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Eponymous vs Noneponymous Terms 

Eponymous vs Noneponymous Terms

Richard M. Glass

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Eponymous vs Noneponymous Terms

Use of eponyms in the biomedical literature should be considered with regard to their usefulness in transmitting medical information. Although some eponyms are evanescent, many are permanently integrated into the body of medical knowledge. Eponyms have a degree of historical and cultural value and sometimes become well known. In the converse of historical value, it has been argued that certain eponyms should not be used because the named individual was involved in war crimes.5 In any case, many eponyms can be replaced with a noneponymous term consisting of a descriptive word or phrase that applies to the same disease, condition, or procedure. For example:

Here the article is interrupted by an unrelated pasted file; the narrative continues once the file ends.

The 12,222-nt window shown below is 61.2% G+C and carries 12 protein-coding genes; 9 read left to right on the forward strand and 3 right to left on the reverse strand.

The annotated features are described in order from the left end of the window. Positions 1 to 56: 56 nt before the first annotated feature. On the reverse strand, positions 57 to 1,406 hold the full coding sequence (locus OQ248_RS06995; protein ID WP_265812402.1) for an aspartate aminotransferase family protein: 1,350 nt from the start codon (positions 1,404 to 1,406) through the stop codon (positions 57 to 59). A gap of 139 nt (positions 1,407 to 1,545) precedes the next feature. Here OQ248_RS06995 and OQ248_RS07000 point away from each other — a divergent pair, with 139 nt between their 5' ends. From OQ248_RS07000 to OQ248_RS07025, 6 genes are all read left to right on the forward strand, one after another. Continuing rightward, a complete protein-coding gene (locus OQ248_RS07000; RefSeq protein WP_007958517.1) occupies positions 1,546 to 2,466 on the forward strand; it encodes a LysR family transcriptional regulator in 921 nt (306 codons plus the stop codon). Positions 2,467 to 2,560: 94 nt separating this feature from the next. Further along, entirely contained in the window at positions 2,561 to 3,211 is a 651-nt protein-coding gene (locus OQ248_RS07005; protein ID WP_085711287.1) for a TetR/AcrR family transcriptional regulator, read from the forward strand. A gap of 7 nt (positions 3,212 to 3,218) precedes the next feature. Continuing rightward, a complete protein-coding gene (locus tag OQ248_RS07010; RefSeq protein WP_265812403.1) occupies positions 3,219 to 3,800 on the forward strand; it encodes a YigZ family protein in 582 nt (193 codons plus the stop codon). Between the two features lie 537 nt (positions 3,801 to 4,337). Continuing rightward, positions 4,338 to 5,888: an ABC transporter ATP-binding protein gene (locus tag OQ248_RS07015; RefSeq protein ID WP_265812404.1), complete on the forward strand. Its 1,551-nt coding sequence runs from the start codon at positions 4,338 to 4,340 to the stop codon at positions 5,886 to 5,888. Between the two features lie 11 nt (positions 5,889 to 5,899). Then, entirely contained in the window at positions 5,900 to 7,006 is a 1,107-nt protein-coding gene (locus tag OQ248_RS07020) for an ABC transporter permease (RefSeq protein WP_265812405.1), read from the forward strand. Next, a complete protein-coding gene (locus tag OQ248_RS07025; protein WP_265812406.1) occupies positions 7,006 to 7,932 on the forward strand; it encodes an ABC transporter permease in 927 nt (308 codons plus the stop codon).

osteitis deformans, instead of Paget disease of bone

hemolytic uremic syndrome, instead of Gasser syndrome

The use of the noneponymous term may provide information about location or function and may serve the goal of clarity in international biomedical communication. The noneponymous term may be preferred in such contexts. This will also avoid confusing distinctly different disease entities with similar eponymous names (eg, Paget disease of bone, Paget disease of the nipple).

In some cases readers may be more familiar with the eponymous term. To insist on the use of either the noneponymous or the eponymous term would be contrary to a major purpose of scientific writing, which is to disseminate information that can be quickly understood by all. Placing the descriptive term(s) in parentheses after first mention of the eponymous term is another option that may be helpful, for example:

Stein-Leventhal (polycystic ovary) syndrome

Stevens-Johnson syndrome (bullous erythema multiforme)

The eponym, but not the noun or article that accompanies it, should be capitalized:

Babinski sign

Osler nodes

the Fisher exact test

Derivative adjectival forms of proper names are not capitalized, eg:

parkinsonian gait (from Parkinson disease)

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